(CN) – Miami’s school board did not violate the Constitution by removing a book about Cuba from school libraries, the 11th Circuit ruled over a strong dissent, because the book “makes the totalitarian regime that runs the country and controls the lives of everyone in it appear better than telling the truth would.”
Juan Amador, a father with a school-aged daughter, asked the Miami-Dade County School Board to remove “A Visit to Cuba” and its Spanish-language counterpart, “Vamos a Cuba,” from the school library, explaining that, “As a former political prisoner from Cuba, I find the material to be untruthful. It portrays a life in Cuba that does not exist.”
After a long review process, the school board granted his request.
The book’s removal sparked protest from other parents, the American Civil Liberties Union of Florida and the Miami-Dade County Student Government Association, who claimed the book’s removal violated the First and 14th Amendments.
The district court agreed and enjoined the board from enforcing its removal order.
The federal appeals court in Atlanta held that the plaintiffs have standing to challenge the removal of “Vamos a Cuba,” but not the whole “A Visit to” series.
Turning to the constitutional claims, the 11th Circuit focused on the board’s motive for removing the book. The 2-1 majority said the board properly based its decision on the book’s historical inaccuracies, including statements that gloss over the harsh realities of Fidel Castro’s totalitarian regime.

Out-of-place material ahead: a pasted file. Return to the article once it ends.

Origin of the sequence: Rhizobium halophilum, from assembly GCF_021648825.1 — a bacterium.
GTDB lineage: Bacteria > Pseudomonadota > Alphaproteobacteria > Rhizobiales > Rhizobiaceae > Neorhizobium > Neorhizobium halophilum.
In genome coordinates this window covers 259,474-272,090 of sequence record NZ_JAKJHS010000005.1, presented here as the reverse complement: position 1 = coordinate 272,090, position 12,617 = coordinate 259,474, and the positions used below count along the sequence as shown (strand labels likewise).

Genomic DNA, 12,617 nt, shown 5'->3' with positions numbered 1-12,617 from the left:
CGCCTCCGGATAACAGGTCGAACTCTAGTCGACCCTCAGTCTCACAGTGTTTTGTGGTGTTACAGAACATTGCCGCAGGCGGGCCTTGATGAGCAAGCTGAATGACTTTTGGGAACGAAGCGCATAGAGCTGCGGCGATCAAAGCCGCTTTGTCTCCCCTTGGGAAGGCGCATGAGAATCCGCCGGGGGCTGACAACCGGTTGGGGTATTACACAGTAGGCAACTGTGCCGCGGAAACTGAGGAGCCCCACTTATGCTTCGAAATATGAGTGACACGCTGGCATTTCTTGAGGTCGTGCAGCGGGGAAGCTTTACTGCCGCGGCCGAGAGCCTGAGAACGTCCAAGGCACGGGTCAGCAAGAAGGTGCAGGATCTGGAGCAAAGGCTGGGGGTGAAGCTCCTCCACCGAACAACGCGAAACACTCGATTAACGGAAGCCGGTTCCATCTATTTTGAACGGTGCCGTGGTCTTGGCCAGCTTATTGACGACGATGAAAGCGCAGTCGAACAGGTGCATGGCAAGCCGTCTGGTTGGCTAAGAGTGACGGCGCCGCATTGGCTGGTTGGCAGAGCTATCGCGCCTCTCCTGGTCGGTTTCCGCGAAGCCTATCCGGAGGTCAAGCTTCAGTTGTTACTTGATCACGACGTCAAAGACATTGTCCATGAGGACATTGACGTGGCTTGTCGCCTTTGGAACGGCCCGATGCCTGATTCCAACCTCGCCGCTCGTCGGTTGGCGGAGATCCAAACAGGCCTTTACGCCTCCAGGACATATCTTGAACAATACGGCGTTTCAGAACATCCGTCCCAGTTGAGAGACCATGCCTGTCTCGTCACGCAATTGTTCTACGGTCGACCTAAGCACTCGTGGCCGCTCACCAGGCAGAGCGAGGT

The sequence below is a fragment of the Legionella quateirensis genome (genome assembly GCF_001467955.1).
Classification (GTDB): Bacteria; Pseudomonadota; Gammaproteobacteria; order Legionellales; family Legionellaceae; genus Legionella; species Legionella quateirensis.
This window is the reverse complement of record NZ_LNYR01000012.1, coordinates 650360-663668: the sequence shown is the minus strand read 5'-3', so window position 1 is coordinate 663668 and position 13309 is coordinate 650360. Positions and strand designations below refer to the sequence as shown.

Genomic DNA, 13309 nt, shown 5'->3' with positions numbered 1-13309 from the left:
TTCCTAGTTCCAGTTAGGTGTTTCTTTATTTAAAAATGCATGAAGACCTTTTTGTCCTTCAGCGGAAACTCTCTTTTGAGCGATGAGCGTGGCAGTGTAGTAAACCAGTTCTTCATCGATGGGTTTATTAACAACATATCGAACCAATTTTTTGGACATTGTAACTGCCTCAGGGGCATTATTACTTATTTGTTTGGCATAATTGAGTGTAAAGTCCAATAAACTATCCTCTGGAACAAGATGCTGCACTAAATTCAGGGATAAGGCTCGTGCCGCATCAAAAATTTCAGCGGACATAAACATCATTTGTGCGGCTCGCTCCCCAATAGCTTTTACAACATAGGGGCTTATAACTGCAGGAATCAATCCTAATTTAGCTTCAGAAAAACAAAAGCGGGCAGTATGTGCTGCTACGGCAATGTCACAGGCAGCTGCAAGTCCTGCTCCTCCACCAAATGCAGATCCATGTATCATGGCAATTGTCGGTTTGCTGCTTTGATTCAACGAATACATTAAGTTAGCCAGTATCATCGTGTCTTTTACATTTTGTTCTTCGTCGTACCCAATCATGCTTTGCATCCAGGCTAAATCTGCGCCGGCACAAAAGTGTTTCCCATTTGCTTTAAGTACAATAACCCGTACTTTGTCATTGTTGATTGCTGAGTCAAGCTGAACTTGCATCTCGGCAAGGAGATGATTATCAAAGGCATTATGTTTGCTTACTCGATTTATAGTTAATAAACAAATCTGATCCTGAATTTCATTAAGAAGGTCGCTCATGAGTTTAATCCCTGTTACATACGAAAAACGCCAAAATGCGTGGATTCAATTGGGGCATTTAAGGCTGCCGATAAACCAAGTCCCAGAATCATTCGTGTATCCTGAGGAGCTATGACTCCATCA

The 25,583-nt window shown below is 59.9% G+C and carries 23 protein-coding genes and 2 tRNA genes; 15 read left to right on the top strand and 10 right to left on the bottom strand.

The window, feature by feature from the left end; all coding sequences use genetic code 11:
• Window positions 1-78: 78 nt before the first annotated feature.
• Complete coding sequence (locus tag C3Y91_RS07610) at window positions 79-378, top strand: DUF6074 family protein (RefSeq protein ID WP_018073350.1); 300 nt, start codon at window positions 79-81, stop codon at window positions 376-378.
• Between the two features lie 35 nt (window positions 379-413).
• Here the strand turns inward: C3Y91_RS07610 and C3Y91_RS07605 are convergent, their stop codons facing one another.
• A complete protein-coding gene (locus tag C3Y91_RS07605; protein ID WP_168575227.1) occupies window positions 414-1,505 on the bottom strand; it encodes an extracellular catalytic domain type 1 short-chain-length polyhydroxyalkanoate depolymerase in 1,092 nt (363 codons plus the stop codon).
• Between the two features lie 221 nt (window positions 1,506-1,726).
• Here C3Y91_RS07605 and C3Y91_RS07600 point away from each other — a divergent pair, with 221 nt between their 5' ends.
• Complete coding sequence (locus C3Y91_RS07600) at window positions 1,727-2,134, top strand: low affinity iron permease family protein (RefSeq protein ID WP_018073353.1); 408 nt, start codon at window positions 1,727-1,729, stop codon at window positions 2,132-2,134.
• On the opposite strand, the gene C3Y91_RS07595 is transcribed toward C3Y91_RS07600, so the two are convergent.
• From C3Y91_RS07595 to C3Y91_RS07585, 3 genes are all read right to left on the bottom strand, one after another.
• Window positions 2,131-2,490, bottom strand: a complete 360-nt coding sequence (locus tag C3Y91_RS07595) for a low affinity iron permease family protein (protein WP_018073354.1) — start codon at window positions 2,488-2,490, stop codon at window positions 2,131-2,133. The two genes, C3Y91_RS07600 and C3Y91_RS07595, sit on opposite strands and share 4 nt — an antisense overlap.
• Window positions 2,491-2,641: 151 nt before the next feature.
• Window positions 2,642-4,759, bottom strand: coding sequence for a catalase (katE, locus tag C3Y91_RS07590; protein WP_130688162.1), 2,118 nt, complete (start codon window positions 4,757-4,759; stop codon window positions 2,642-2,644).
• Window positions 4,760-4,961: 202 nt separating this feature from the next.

The majority took issue with statements such as, “People in Cuba eat, work, and go to school like you do,” saying the phrase “like you do” misrepresents life in Cuba and “makes the totalitarian regime that runs the country and controls the lives of everyone in it appear much better than telling the truth would. Statements in what purports to be a nonfiction book that whitewash the problems of a country and make the life of its people appear to be better than it is are not content neutral any more than overt propaganda would be,” Carnes wrote.
“Whatever else it prohibits, the First Amendment does not forbid a school board from removing a book because it contains factual inaccuracies, whether they be of commission or omission,” Carnes added. “There is no constitutional right to have books containing misstatements of objective facts shelved in a school library.”
But dissenting Judge Wilson called the supposed inaccuracies a “pretense for viewpoint suppression” – the cover-up for an anti-Castro agenda.
“I do not believe that the First Amendment permits a school board to ban a book for the purpose of suppressing the viewpoints expressed in the book, when the educational content of the book is otherwise innocuous,” Wilson wrote.
Wilson agreed with the lower court’s assessment that the book is “content-neutral and scrupulously apolitical.”